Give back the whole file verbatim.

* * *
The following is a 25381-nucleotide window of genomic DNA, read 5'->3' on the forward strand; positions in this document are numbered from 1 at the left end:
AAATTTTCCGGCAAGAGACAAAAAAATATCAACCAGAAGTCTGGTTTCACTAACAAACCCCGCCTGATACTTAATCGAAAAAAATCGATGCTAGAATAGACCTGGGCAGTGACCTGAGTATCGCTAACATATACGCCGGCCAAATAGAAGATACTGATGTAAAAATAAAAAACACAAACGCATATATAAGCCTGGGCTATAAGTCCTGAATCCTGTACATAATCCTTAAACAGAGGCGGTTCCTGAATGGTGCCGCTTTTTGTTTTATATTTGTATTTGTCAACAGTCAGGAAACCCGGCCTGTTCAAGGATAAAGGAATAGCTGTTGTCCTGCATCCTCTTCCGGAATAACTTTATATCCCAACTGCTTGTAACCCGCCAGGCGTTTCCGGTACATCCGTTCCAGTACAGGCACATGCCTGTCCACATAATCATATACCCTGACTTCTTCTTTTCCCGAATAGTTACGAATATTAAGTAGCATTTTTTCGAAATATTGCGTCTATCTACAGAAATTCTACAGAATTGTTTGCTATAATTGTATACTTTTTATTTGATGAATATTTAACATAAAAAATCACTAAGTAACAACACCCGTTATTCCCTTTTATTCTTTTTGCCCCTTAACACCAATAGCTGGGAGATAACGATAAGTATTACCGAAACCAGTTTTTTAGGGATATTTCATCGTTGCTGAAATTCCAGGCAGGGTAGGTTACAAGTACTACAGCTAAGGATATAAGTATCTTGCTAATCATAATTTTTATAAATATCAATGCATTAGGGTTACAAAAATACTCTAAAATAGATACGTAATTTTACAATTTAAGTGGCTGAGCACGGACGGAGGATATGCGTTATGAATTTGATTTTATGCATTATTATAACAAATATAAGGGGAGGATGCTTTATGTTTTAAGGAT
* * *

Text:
The following is a 25381-nucleotide window of genomic DNA, read 5'->3' on the forward strand; positions in this document are numbered from 1 at the left end:
AAATTTTCCGGCAAGAGACAAAAAAATATCAACCAGAAGTCTGGTTTCACTAACAAACCCCGCCTGATACTTAATCGAAAAAAATCGATGCTAGAATAGACCTGGGCAGTGACCTGAGTATCGCTAACATATACGCCGGCCAAATAGAAGATACTGATGTAAAAATAAAAAACACAAACGCATATATAAGCCTGGGCTATAAGTCCTGAATCCTGTACATAATCCTTAAACAGAGGCGGTTCCTGAATGGTGCCGCTTTTTGTTTTATATTTGTATTTGTCAACAGTCAGGAAACCCGGCCTGTTCAAGGATAAAGGAATAGCTGTTGTCCTGCATCCTCTTCCGGAATAACTTTATATCCCAACTGCTTGTAACCCGCCAGGCGTTTCCGGTACATCCGTTCCAGTACAGGCACATGCCTGTCCACATAATCATATACCCTGACTTCTTCTTTTCCCGAATAGTTACGAATATTAAGTAGCATTTTTTCGAAATATTGCGTCTATCTACAGAAATTCTACAGAATTGTTTGCTATAATTGTATACTTTTTATTTGATGAATATTTAACATAAAAAATCACTAAGTAACAACACCCGTTATTCCCTTTTATTCTTTTTGCCCCTTAACACCAATAGCTGGGAGATAACGATAAGTATTACCGAAACCAGTTTTTTAGGGATATTTCATCGTTGCTGAAATTCCAGGCAGGGTAGGTTACAAGTACTACAGCTAAGGATATAAGTATCTTGCTAATCATAATTTTTATAAATATCAATGCATTAGGGTTACAAAAATACTCTAAAATAGATACGTAATTTTACAATTTAAGTGGCTGAGCACGGACGGAGGATATGCGTTATGAATTTGATTTTATGCATTATTATAACAAATATAAGGGGAGGATGCTTTATGTTTTAAGGAT